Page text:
As you know (and are probably tired of hearing me repeat), I’m Jewish. Yes, I was a Jehovah’s Witness when I was a teenager and into my 20s, but returned to my roots and now celebrate Chanukah when the holiday season comes around each year.
So why am I writing about Christmas? Well, that’s because I thought I would share something about how Jehovah’s Witnesses teach against Christmas.
Yep, notice I said “how.” Most people don’t realize this, but the way Jehovah’s Witnesses present their information about Christmas has a lot to do with their stand that they push about the holiday in their magazines, at their meetings and studies, and yes even upon themselves and their children. It’s actually a set of sneaky techniques, avoiding certain points to set up their arguments in such a way as to arrive at the conclusions they prefer.
I bring up my Jewish-ness because you can’t accuse me of having an agenda of supporting Christmas by my writing this. And while I am not fond of the religious doctrine of Jehovah’s Witnesses, Jews aren’t in the business of preaching against another religion, hoping to bring them down, or trying to convert them to our religion or anything else.
So if you are a JW, or were once one, and you have misgivings about celebrating Christmas, here’s a checklist of Watchtower views and see if your current stand about the holidays can pass the test.
Here are a list of arguments Jehovah’s Witnesses use against Christmas. We will present them in a little critical analysis game I like to call: “So what?” You will pick it up quickly as we instantly go into play. Let’s begin with JW point 1:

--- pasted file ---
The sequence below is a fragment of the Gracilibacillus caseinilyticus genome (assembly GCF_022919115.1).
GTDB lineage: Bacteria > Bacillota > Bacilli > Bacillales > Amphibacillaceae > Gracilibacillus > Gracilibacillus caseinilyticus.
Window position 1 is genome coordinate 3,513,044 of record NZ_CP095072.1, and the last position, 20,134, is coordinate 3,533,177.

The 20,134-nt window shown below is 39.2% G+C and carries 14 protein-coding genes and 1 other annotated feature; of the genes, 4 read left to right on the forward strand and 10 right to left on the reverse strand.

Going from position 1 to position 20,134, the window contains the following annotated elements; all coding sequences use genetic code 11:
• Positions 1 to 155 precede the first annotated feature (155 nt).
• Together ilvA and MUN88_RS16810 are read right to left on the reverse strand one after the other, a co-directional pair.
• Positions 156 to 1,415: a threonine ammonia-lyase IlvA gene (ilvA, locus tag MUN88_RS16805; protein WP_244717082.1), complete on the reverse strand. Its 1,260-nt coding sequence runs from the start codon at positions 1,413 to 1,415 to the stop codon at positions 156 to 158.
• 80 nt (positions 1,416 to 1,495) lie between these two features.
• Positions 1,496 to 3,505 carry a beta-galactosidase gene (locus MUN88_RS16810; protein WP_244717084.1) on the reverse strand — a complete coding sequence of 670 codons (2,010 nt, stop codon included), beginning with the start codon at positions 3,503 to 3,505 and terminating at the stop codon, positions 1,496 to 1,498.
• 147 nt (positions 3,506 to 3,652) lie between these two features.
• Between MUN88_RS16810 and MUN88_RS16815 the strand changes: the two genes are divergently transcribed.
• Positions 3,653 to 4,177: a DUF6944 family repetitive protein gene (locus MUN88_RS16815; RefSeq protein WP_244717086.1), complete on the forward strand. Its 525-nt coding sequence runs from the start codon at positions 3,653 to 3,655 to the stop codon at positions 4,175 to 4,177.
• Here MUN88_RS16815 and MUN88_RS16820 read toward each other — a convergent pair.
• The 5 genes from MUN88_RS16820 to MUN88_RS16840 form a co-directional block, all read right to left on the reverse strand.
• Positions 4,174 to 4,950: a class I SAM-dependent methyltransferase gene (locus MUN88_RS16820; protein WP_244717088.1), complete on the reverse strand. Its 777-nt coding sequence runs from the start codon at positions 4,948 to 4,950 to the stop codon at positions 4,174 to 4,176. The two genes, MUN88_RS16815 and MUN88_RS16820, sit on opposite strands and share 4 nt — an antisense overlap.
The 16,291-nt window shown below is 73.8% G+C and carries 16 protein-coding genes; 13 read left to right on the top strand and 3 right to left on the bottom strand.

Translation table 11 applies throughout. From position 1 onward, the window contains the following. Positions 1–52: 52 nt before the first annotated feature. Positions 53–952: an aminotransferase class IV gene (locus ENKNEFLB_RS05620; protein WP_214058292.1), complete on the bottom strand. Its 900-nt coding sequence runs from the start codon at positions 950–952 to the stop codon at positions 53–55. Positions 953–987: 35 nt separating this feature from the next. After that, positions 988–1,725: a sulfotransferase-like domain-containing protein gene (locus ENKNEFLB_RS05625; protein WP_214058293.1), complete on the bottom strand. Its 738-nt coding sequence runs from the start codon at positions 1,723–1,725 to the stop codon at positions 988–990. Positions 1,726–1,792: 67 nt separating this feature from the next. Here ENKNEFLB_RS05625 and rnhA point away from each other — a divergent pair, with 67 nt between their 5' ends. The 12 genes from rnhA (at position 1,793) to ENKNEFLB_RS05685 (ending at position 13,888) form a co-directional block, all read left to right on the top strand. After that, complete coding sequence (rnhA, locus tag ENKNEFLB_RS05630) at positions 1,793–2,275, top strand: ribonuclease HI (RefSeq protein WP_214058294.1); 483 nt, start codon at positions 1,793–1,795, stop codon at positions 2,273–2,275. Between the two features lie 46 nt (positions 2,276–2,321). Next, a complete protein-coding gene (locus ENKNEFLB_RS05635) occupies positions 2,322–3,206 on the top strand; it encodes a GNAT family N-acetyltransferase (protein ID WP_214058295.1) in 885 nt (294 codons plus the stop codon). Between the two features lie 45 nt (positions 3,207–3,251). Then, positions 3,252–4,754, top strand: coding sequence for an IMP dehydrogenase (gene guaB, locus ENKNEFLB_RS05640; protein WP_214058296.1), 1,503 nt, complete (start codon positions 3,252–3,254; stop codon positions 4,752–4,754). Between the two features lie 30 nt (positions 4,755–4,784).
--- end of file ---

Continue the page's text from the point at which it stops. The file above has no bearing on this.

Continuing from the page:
“The Bible doesn’t give us a specific date for the birth of Christ.”
So what? Christmas is not a celebration of the birthday of Jesus. For the above argument to work, Christmas would have to be a birthday celebration. It isn’t. It's a solemn feast marking the miracle of what Christians call "the Incarnation," the act of God coming to redeem the world in the Person of Jesus of Nazareth.
“The date of December 25 was probably chosen by the church officials to replace the pagan celebrations honoring the cult of sun worship.”
So what? First off, “probably” is not the same as “definitely.” If you note the latest information from JW.org on the subject, “probably” is the best argument they can offer on their view.
Secondly, shouldn’t pagan customs that are harmful be changed or stopped in the first place? Isn’t that supposed to be a good thing? Not all pagan customs have been abandoned, not even by Jehovah’s Witnesses, such as using the names of pagan gods for the days of the week and months of the year. Wedding rings are of pagan origin, but how many Jehovah’s Witness brides will do without one upon learning this? If the custom is not harmful or the practice can be separated from its roots and given new meanings, like the customs of wedding rings, why should doing the same thing with a celebration on December 25 be any different?
Besides, the celebration of Christmas isn’t limited to December 25. It actually begins on December 24 and lasts until January 1st. And, once more, it isn’t the celebration of a birthday.
NOT A BIRTHDAY? PAUSE THE GAME!
You’ve heard it from me twice now, and you are probably saying: “Wait a minute! Stop the game! What do you mean that Christmas is not the celebration of the birthday of Jesus and it is several days long?”
Yep. You read it correctly. If you have been taught that Christmas is the celebration of Jesus’ birthday and that it lands on December 25, you are wrong. You probably learned this from Jehovah’s Witnesses or from a secular source that observes one day for Christmas and then gets back to work on the next day.